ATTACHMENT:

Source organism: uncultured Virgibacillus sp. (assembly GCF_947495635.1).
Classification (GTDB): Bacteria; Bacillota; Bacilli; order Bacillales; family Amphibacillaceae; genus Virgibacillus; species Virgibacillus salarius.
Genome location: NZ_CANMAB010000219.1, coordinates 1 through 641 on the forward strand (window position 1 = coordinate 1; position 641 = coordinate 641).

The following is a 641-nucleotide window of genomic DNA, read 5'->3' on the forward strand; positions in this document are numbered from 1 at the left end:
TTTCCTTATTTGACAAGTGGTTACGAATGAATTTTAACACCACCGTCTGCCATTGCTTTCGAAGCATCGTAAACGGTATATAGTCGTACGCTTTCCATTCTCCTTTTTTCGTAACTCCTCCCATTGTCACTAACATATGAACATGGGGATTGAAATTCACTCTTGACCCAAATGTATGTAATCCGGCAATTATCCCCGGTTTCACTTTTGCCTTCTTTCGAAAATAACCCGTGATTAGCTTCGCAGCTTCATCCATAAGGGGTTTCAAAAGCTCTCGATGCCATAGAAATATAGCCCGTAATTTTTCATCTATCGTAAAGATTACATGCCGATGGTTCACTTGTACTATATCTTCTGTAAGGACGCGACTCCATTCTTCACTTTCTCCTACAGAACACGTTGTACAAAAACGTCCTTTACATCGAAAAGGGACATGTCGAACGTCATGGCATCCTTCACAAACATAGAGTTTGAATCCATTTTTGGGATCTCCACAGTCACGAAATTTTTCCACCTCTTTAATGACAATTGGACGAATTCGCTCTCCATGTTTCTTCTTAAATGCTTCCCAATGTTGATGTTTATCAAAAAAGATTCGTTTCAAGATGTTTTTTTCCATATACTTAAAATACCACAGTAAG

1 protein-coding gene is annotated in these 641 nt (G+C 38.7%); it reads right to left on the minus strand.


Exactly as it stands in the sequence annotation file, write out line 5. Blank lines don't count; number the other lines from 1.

TTTCCTTATTTGACAAGTGGTTACGAATGAATTTTAACACCACCGTCTGCCATTGCTTTCGAAGCATCGTAAACGGTATATAGTCGTACGCTTTCCATTCTCCTTTTTTCGTAACTCCTCCCATTGTCACTAACATATGAACATGGGGATTGAAATTCACTCTTGACCCAAATGTATGTAATCCGGCAATTATCCCCGGTTTCACTTTTGCCTTCTTTCGAAAATAACCCGTGATTAGCTTCGCAGCTTCATCCATAAGGGGTTTCAAAAGCTCTCGATGCCATAGAAATATAGCCCGTAATTTTTCATCTATCGTAAAGATTACATGCCGATGGTTCACTTGTACTATATCTTCTGTAAGGACGCGACTCCATTCTTCACTTTCTCCTACAGAACACGTTGTACAAAAACGTCCTTTACATCGAAAAGGGACATGTCGAACGTCATGGCATCCTTCACAAACATAGAGTTTGAATCCATTTTTGGGATCTCCACAGTCACGAAATTTTTCCACCTCTTTAATGACAATTGGACGAATTCGCTCTCCATGTTTCTTCTTAAATGCTTCCCAATGTTGATGTTTATCAAAAAAGATTCGTTTCAAGATGTTTTTTTCCATATACTTAAAATACCACAGTAAG